The monitor has 100% brightness and 75% contrast by default. I reduced them both to 55% to achieve a 100nit white. The brightness is regulated by means of pulse-width modulation of the power of the backlight lamps at a frequency of 240Hz.
The average irregularity of backlight is 4.4% for black and 3.8% for white, the respective maximums being 13.0% and 12.9%. This is a very small irregularity, which can hardly be complained at.
Color gradients look striped on this monitor. When the contrast setting is set at 15% or lower, dark halftones merge into black. When increased above the default value, it leads to a loss of details in lights.
Some defects can be observed in the gamma curves at the default settings: the curves are shaped differently and there is a characteristic bend in the right part of the diagram betraying a too high contrast.
The bend in the right part disappears when the contrast setting is reduced, and the curves get closer to the theoretical one, although do not quite reach it.
The color temperature modes are set up awfully. The temperature dispersion amounts to 3000K even in the most accurate mode, Warm. In the other modes there is a 6000K difference between the temperatures of different grays. The calibrator even couldn’t perform the measurement in the Cool mode.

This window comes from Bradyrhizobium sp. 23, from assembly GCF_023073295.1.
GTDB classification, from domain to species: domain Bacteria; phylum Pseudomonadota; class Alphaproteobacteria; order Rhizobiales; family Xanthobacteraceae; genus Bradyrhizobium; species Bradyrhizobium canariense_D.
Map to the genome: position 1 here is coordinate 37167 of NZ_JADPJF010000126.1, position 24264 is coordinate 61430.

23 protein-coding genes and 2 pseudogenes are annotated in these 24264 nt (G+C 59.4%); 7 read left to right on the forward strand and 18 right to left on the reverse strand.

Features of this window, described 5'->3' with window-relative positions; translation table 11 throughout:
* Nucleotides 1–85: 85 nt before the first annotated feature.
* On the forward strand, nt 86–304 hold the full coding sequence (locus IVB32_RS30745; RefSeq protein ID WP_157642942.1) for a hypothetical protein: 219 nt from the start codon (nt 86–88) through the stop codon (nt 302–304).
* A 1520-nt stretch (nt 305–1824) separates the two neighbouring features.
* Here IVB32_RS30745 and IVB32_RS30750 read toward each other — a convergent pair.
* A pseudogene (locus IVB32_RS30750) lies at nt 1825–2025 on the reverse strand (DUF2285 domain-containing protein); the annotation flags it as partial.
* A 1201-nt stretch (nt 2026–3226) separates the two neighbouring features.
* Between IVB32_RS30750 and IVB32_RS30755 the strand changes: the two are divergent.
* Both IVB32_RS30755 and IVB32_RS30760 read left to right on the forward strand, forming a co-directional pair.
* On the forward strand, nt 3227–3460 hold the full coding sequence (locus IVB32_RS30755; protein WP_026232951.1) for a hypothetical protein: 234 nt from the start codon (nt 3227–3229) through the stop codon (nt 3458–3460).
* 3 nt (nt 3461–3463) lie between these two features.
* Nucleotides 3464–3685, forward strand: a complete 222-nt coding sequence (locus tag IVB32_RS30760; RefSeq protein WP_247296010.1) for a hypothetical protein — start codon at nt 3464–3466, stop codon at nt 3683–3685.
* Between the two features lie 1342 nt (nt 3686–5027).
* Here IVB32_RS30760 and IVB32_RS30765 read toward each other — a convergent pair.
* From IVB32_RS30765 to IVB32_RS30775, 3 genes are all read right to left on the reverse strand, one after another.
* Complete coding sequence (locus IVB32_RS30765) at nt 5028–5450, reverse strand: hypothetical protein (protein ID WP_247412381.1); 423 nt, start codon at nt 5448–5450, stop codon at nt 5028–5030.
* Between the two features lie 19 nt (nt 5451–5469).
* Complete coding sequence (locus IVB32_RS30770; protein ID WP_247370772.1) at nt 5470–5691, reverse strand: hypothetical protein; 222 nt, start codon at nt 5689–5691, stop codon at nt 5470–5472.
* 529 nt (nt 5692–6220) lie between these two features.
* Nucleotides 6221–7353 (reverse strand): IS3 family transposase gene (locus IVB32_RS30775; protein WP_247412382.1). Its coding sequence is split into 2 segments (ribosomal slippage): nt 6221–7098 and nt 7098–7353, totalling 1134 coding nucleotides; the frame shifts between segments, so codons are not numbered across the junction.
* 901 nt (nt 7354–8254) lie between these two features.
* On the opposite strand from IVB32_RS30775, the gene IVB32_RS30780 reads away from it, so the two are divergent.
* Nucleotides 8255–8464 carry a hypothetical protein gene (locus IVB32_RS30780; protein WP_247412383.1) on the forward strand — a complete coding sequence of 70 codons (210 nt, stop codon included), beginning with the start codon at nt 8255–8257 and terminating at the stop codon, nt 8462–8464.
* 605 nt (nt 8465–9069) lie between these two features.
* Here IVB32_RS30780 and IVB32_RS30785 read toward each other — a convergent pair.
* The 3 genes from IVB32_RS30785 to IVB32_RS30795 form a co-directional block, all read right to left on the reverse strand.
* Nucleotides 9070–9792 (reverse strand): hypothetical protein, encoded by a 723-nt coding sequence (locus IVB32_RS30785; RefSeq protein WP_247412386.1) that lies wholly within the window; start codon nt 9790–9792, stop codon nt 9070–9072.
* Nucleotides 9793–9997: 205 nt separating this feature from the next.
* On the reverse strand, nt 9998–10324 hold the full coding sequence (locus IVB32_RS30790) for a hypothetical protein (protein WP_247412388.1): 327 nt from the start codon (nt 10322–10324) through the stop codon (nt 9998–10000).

The color gamut is quite ordinary except that the point of red deflects more from the one of the sRGB space than on other monitors.
Once again we see the depressing sight of a slow TN matrix. Its average speed is 13.4 milliseconds GtG with a maximum of 25 milliseconds. The response time is higher than the declared 5 milliseconds even on the black-to-white transition, so it would be ridiculous to compare this monitor with RTC-enabled models.
The contrast ratio is normal for ordinary work but doesn’t reach 300:1. The level of black is rather too high at the default settings.
The Samsung SyncMaster 920NW is a product the manufacturer sacrificed everything in to make it cheaper. The quality of its color temperature setup is especially awful. It’s up to you to decide if you can put up with such defects, but I’d recommend you to consider more expensive models from Samsung, for example the SyncMaster 940BW, which has much fewer drawbacks.